But maybe none of this is of any importance in this discussion anyway.

I mostly wanted to dispute any idea that there are no grounds for believing the Bible and now I'm disputing how the testimony of anything experiential or "mystical" is so easily dismissed.

Oh well.

Edited by Faith, : sick of having my careful posts answered with irrelevant nonsense

Edited by Faith, : restore post


He who surrenders the first page of his Bible surrenders all. --John William Burgon, Inspiration and Interpretation, Sermon II.

This message is a reply to:
 Message 21 by Straggler, posted 02-17-2013 5:31 AM Straggler has responded

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kofh2u
Member (Idle past 2139 days)
Posts: 1162
From: phila., PA
Joined: 04-05-2004


Message 23 of 271 (690876)
02-17-2013 8:16 AM
Reply to: Message 17 by RAZD
02-16-2013 11:12 PM


Re: dead end? ... how far do you go?

Well, I would say that taken to the absurd ultimate extreme final conclusion, nothing could be trusted, not even your own senses, and that you end up not believing anything.

Therefore you take some things on trust, such as the trust that reality exists, or that empirical evidence represents that reality.

Rene Descartes in 1620 ad established the rules for obercoming an initial State of Skeptism concerning the sum of all existence.

First he founded reality upon the observation that he MUST exist de facto he was "talking" to himself about the very subject of existence.
He, in thinking, evidenced himself as existing.

That is still all we got.

WAe are only certain because of Hard Evidence, that we exist because iy is this thinking that is really "us."
As infants, we explore sensations that come to out attention as thoughts about pain and pleasure which we did not think up or initiate.
Hence we are not alone, but in the company of some "other" thing that is sending thoughts to us call sensations.
Having most recently encountered these message coming into our mind, in contrast to nine months of solitary and sensationalist deprivation inside the womb, it is clear we now have some Other entity in our company.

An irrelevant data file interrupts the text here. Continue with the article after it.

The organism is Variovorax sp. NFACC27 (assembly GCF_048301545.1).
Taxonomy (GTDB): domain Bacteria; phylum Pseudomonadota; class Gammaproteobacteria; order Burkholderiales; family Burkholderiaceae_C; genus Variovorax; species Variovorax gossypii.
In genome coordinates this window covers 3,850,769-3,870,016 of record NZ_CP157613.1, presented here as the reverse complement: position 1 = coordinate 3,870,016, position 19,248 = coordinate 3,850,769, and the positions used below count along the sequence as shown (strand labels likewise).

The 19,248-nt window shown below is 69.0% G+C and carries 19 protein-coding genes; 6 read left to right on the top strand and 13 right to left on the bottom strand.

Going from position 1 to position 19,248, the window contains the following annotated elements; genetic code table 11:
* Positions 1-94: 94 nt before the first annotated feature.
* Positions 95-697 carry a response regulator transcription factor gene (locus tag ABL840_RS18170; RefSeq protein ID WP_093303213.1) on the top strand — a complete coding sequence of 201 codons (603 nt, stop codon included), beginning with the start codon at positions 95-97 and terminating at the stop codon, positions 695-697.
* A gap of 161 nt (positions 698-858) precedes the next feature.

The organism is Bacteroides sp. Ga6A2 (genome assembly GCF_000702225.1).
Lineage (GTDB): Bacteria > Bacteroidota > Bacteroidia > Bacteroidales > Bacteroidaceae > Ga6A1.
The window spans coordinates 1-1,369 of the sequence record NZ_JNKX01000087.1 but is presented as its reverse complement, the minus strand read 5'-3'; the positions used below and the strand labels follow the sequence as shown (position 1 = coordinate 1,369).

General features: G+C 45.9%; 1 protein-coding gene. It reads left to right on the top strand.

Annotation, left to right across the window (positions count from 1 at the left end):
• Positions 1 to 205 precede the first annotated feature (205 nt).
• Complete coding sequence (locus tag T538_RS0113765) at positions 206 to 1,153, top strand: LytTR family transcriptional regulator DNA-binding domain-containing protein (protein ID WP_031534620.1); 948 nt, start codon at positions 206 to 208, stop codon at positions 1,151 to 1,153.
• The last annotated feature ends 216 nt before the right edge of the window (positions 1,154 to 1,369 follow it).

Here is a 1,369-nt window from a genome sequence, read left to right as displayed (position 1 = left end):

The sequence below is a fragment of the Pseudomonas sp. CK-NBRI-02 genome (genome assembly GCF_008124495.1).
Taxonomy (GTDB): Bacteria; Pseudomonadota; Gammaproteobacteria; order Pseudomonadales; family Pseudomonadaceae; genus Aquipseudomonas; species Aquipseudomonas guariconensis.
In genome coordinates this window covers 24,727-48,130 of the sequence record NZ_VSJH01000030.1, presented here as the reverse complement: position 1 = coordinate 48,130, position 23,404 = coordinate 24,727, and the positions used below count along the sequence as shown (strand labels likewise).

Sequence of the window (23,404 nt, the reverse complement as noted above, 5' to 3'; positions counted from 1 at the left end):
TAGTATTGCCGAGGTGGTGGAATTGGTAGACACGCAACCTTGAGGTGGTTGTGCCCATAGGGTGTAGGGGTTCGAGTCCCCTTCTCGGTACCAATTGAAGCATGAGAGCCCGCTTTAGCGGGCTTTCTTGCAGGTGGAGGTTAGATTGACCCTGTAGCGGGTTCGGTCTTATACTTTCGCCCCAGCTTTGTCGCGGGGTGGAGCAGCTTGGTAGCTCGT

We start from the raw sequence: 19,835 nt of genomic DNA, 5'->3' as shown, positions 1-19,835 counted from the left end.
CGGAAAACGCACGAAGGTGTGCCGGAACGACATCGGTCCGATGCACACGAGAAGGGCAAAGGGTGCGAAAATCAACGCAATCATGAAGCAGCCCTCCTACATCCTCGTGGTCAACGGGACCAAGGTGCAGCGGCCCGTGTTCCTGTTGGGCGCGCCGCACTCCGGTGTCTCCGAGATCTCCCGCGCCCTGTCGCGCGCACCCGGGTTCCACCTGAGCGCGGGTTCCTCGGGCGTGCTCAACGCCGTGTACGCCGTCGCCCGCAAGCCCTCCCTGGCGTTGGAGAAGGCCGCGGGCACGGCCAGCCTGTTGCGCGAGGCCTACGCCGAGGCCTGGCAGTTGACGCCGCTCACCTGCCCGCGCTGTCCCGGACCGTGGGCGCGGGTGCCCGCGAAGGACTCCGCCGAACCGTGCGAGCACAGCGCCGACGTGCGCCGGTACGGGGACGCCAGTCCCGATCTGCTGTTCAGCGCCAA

We soon realize this "other" is almighty, and holds the power of both our survival and nurture in the balance.
This is that God the bible speaks of, the Reality whose image can form inside our mind if we accumulate The Truth.


This message is a reply to:
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kofh2u
Member (Idle past 2139 days)
Posts: 1162
From: phila., PA
Joined: 04-05-2004


Message 24 of 271 (690878)
02-17-2013 8:20 AM
Reply to: Message 18 by Eli
02-17-2013 2:18 AM


Re: Evidence

It says the earth was made "in the beginning."
The earth came 10 billion years after the big bang.

If genesis is divinely inspired, whatever "the beginning" is describing is not the big bang.

Your reading comprehension is poor there, since the verse says things happened in The beginning.

One thing was the Heavens appeared, and the unformed matter that would become valid as a spherical ball had already been part of thos heavens.

Today, we say that the Universe BEGAN 13.5 billion years ago.
This corresponds directly with the first three words in genesis.


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 Message 18 by Eli, posted 02-17-2013 2:18 AM Eli has responded

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RAZD
Member
Posts: 20263
From: the other end of the sidewalk
Joined: 03-14-2004
Member Rating: 3.8


(1)
Message 25 of 271 (690881)
02-17-2013 8:48 AM
Reply to: Message 19 by Straggler
02-17-2013 5:15 AM


too far already?
Yep, your buttons are pushed.

I would suggest that doubting one's own senses to some degree is a very sensible approach. Because we are notoriously adept at wrongly interpreting that which we sense. I would argue that many of the methods of science (verification, peer review, repeatability etc. etc) are necessary exactly because individual perception is an incredibly unreliable means of distinguishing what is real and what is not. For example is this picture moving?

I don't think a healthy doubt of the validity of one's own individual perception leads to that conclusion at all. Rather it leads to a more scientific approach when we want to most accurately and reliably discern what is real and what is not.

Your opinion based on your worldview. You trust the scientific process and approach, and accept the accuracy of research papers based on these beliefs.

No. We don't take these things on trust. Reality (of some sort) exists otherwise how on earth are you and I here conversing? ...

Are we or is it your imagination? Or do you take it on trust that your senses do give you some valid information (those ones you doubt above)?

Thanks for making my point.

... Nor is the conclusion that empirical evidence is the most reliable method of discerning that reality an assumption. People have tried other approaches and they have been less successful. So on a very pragmatic level we aren't just assuming that empirical evidence represents reality we can demonstrate that this approach has been more successful than any other approach yet devised at investigating reality as we experience it.

These aren't assumptions. They are conclusions.

Your opinion based on your worldview. You trust the scientific process and approach, and accept the accuracy of research papers based on these beliefs.